The memoir explores how each birding is a step in the author’s journey to find her own voice, and a step in her family’s difficult journey. Each new bird seen is a “moment of peace” amid the turmoil of her mother’s worsening mental health crisis. Craig is also the founder of Black2Nature, an organization that organizes camps, workshops and campaigns to make the conservation and environmental sector ethnically diverse. “In my nature camps,” says the British-Bangladeshi writer and activist, “I teach children how to be with nature, how nature makes them feel and how they can use it to be more resilient and overcome the problems”.
Birdgirl also explores how his mindful bird hunting made Craig more determined to work for the environment and the survival of us all. The memoir is a logical progression from her previous book, We Have a Dream, which explores how young Indigenous environmental activists are creating change while exploring our reliance on nature. Citing the example of Lesein Mutunkei Kenya featured in the book, “We Have a Dream shows us that it is not too late to activate and revitalize the nature that is waiting for a chance to fight back.” “Their goals for the trees are very clever but very simple – they show us that it’s not too late to get wild again and save ourselves from ecological disaster.”
After all, the idea of renewal and naturalization works both ways, says Craig. “While many teens in We Have a Dream understand that our natural environment has an incredible capacity for regeneration, self-healing and regeneration, their message was that people have trusted it for far too long, and so have we now. to the point where the world has been pushed too far and can no longer renew itself. The hope of the book is not that our planet will improve if left alone, there was a young generation here who was fighting for new big changes.
“I believe that nature is really important to us humans and it is imperative that we remember that we are part of nature, that nature needs us but we also need nature.”
tree of life
Tilda Swinton and the late director Derek Jarman, with an entry titled Pharmacopeia: A Dung Notebookeness, exploring how we feed ourselves while being nurtured by the natural environment are also explored in a recently released journal volume. He describes how his garden emerged in Dungeness, in a dry, windy place near a nuclear power station. “I planted a wild rose,” he wrote. “Then I found a strange piece of wood and used it with one of the stone pendants with holes in the wall to attach the rose to. The garden had begun. I saw it as therapy and medicine. Created from driftwood and shipwrecks collected and cultivated under the harshest conditions, the garden, an ever-changing circle of stones, plants and sculptures, remains a source of curiosity for visitors to this day.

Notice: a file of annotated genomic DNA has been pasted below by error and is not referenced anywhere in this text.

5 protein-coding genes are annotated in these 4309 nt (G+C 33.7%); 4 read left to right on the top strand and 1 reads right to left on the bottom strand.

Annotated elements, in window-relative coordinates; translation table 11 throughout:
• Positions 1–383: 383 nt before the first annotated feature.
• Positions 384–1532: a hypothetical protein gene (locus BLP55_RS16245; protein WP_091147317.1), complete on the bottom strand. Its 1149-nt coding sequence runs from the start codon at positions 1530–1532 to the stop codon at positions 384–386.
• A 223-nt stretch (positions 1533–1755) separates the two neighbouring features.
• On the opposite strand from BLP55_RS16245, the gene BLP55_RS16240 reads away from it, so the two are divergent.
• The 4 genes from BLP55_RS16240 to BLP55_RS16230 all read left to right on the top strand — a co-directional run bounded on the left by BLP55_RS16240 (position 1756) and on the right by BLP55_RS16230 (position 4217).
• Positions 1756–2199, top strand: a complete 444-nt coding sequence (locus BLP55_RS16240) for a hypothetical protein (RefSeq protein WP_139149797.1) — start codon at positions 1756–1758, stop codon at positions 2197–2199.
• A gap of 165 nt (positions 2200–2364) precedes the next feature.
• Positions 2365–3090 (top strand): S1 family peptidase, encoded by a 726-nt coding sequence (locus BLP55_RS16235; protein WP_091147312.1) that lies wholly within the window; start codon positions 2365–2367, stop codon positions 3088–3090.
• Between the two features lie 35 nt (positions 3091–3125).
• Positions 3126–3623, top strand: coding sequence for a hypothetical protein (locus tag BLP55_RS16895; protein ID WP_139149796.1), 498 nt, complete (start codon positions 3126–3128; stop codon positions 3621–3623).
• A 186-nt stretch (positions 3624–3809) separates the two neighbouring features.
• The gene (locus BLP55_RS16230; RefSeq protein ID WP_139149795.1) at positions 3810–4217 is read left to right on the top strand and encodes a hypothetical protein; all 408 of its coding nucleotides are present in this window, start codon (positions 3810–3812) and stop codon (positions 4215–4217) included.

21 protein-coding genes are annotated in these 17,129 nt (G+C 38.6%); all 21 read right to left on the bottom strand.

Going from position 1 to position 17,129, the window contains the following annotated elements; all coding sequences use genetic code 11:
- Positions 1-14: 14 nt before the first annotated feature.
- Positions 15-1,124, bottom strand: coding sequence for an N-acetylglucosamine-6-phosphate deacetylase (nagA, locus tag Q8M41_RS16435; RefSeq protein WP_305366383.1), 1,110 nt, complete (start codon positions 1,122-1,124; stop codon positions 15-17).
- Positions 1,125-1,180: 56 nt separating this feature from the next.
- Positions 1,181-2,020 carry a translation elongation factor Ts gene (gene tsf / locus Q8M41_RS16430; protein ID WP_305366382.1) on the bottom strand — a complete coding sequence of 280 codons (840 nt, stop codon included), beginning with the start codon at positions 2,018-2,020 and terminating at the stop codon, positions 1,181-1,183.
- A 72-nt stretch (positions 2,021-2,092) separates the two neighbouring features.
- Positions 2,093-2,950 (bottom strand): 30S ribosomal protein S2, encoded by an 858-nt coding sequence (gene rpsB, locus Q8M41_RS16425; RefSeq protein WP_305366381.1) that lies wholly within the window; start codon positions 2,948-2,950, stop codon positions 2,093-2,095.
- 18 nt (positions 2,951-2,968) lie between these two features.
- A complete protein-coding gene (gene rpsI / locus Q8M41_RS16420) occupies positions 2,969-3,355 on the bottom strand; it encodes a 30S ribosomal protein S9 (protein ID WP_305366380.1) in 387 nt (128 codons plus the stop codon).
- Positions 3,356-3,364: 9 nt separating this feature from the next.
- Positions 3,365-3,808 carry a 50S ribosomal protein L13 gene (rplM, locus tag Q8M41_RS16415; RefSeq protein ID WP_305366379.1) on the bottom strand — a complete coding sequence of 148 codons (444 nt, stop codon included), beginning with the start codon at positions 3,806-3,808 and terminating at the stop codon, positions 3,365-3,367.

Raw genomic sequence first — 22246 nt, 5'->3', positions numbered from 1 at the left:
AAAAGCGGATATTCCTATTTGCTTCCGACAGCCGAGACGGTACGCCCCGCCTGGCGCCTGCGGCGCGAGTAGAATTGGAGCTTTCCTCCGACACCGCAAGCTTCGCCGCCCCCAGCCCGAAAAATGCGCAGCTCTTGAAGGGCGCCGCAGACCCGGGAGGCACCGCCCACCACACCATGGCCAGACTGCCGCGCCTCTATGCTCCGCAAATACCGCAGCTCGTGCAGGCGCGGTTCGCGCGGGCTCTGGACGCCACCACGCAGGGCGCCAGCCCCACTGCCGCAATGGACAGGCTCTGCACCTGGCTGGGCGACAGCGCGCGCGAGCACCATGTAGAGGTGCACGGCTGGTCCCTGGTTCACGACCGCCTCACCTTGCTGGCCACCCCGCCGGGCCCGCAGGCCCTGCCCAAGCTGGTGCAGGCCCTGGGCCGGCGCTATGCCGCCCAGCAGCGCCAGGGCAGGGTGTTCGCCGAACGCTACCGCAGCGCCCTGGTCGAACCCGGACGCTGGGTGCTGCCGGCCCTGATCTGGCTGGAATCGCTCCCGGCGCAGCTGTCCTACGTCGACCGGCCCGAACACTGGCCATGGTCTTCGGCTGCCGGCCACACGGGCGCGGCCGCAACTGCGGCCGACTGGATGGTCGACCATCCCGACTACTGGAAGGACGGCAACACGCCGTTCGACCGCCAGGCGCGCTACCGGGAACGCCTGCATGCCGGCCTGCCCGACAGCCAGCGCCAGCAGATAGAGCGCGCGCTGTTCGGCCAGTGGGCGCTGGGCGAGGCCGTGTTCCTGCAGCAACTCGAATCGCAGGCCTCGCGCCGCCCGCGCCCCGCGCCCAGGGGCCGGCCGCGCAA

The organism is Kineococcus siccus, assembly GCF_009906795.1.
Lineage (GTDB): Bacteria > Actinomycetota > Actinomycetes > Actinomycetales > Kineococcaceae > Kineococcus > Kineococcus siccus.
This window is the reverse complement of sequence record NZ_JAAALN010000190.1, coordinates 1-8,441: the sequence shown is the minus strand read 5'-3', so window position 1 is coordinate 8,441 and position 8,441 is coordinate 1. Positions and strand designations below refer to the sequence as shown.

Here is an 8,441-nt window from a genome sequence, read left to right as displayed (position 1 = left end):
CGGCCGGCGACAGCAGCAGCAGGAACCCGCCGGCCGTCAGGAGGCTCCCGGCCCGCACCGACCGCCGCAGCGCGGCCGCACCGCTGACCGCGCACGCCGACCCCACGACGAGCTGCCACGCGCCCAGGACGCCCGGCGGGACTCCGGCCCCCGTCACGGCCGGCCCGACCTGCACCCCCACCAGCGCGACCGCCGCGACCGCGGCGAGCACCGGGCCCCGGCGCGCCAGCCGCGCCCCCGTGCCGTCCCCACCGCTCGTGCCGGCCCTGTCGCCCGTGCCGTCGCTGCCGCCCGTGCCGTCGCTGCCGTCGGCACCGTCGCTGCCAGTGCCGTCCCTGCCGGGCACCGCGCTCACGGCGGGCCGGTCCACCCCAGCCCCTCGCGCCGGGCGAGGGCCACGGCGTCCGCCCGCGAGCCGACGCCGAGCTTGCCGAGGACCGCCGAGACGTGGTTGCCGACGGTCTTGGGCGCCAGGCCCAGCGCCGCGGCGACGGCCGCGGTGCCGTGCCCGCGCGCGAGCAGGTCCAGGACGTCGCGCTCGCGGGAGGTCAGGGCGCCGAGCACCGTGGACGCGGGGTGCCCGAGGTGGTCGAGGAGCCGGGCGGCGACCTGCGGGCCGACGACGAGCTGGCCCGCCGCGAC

The idea that nature has wisdom and lessons to teach us is also presented in The Great British Tree Biography, where Mark Hooper explores British history and folklore. It tells the stories of the extraordinary Orlando trees of Knole Oak immortalized by Virginia Woolf and featured in the video for the Beatles song Strawberry Fields Forever. coins. Growing up in the countryside, the author says, the forest has always been his “happy place”. What do these distinctive trees tell us about history, life and ourselves?
Hooper told BBC Culture that some chapters in his book deal with “what the tree itself means and what it means as a metaphor for the values we hold dear”. Trying to boost the morale of his retreating army in 1306, he passed by the Rocks on the shores of Loch Lomond as a symbol of perseverance. Only 200 men made it through the hole in a boat that could only carry three people at a time, and when they gathered on the other side of the tree, he compared its ability to survive through thick and thin to theirs. Robert Bruce finally won. After defeating the English at Bannockburn in 1314, Scottish independence, many of their men wore yew branches on their uniforms.